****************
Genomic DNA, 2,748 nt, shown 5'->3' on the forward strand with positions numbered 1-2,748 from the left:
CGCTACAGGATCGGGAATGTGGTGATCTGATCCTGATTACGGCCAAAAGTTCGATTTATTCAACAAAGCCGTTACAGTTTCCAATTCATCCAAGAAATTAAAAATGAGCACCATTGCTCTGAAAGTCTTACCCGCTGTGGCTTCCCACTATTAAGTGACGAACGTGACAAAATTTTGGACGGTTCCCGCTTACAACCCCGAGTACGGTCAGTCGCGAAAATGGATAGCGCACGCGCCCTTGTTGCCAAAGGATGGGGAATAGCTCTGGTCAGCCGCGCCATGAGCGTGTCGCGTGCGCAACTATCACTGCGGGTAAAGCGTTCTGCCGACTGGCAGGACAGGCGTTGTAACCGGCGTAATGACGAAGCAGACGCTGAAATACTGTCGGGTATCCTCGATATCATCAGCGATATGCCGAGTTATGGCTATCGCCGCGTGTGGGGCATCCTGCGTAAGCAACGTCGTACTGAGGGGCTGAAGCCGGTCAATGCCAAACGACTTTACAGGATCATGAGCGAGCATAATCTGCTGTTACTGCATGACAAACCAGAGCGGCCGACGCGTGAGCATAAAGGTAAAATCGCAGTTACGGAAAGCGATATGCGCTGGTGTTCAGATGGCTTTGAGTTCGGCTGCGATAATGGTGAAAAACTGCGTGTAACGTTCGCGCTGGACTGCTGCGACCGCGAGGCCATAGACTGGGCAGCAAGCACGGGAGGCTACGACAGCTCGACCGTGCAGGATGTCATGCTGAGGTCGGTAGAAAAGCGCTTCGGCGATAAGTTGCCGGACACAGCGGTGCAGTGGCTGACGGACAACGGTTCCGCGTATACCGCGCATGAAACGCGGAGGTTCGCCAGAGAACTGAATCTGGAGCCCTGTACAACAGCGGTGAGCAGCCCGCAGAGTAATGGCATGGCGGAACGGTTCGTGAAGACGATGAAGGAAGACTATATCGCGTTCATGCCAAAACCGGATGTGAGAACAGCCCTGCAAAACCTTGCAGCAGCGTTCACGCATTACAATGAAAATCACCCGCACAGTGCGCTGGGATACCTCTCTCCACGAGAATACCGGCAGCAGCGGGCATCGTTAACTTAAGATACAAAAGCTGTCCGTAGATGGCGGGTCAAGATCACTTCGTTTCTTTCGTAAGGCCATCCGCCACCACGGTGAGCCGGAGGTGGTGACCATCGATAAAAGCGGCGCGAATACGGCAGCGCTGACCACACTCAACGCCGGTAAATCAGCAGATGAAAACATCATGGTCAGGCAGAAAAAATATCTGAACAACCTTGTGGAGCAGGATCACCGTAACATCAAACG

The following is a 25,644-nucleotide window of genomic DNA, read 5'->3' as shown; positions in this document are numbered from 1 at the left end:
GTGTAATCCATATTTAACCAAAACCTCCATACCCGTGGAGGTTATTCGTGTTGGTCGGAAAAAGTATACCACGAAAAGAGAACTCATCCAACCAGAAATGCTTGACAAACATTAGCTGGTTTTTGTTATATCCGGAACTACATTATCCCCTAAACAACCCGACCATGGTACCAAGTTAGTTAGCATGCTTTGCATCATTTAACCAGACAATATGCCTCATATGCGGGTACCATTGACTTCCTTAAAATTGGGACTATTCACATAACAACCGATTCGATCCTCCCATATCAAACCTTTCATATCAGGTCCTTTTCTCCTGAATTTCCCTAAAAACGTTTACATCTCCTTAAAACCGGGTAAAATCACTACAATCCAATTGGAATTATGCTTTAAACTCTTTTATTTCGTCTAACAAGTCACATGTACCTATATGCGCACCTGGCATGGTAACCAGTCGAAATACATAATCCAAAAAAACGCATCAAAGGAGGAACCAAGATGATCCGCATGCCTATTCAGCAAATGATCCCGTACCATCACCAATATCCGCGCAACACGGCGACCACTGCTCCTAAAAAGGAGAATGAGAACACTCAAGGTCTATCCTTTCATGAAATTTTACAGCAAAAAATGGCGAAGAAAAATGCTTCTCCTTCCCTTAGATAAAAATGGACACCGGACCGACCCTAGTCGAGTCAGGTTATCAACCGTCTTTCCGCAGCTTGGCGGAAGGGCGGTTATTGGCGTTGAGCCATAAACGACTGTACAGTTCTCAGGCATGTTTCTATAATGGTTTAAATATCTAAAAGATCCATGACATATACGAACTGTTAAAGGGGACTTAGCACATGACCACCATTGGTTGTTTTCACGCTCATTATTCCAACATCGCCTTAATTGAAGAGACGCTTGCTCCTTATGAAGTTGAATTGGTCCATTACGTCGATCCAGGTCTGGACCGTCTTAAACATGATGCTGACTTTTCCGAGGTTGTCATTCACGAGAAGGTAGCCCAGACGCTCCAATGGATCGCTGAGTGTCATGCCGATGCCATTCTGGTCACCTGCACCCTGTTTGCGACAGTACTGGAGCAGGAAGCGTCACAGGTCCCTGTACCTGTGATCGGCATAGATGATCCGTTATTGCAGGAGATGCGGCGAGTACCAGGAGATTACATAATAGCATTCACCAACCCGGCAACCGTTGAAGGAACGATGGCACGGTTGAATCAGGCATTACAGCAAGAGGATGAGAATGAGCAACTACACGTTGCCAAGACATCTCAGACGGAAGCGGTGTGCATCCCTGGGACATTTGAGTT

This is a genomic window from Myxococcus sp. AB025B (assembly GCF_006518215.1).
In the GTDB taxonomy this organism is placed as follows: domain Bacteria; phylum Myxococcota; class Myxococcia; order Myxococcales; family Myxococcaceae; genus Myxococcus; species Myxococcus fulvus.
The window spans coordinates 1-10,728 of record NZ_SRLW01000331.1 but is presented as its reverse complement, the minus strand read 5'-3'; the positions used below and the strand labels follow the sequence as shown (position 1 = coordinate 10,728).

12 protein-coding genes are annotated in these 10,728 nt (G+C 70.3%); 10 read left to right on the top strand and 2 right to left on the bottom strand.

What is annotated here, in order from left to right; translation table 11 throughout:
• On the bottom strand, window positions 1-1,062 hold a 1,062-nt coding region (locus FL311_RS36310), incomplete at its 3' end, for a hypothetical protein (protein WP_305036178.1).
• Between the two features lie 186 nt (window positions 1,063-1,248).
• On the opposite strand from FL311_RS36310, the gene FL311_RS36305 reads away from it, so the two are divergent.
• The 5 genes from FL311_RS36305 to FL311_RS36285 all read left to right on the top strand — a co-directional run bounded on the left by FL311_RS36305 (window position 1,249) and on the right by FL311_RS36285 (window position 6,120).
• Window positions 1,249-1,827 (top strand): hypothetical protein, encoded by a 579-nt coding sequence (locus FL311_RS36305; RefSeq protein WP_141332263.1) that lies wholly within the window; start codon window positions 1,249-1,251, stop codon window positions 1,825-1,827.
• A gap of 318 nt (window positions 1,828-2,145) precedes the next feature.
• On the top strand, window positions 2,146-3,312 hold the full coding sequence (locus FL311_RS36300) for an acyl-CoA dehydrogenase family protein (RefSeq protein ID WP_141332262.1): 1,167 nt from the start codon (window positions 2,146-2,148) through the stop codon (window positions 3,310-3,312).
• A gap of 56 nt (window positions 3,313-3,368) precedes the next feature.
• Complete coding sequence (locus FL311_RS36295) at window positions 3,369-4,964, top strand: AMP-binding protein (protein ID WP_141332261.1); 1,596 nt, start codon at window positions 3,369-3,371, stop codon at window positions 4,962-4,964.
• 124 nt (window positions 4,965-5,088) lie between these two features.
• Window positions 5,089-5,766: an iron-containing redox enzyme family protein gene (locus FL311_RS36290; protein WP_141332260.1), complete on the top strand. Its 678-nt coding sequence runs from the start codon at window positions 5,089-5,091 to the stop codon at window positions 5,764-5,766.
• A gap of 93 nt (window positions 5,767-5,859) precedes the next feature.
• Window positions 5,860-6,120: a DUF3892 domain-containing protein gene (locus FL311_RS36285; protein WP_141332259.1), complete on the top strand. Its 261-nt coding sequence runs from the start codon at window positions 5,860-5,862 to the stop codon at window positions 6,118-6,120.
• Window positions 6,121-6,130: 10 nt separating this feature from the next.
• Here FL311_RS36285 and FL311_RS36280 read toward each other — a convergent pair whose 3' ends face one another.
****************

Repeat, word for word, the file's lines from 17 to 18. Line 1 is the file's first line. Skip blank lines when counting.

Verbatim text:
• A gap of 56 nt (window positions 3,313-3,368) precedes the next feature.
• Complete coding sequence (locus FL311_RS36295) at window positions 3,369-4,964, top strand: AMP-binding protein (protein ID WP_141332261.1); 1,596 nt, start codon at window positions 3,369-3,371, stop codon at window positions 4,962-4,964.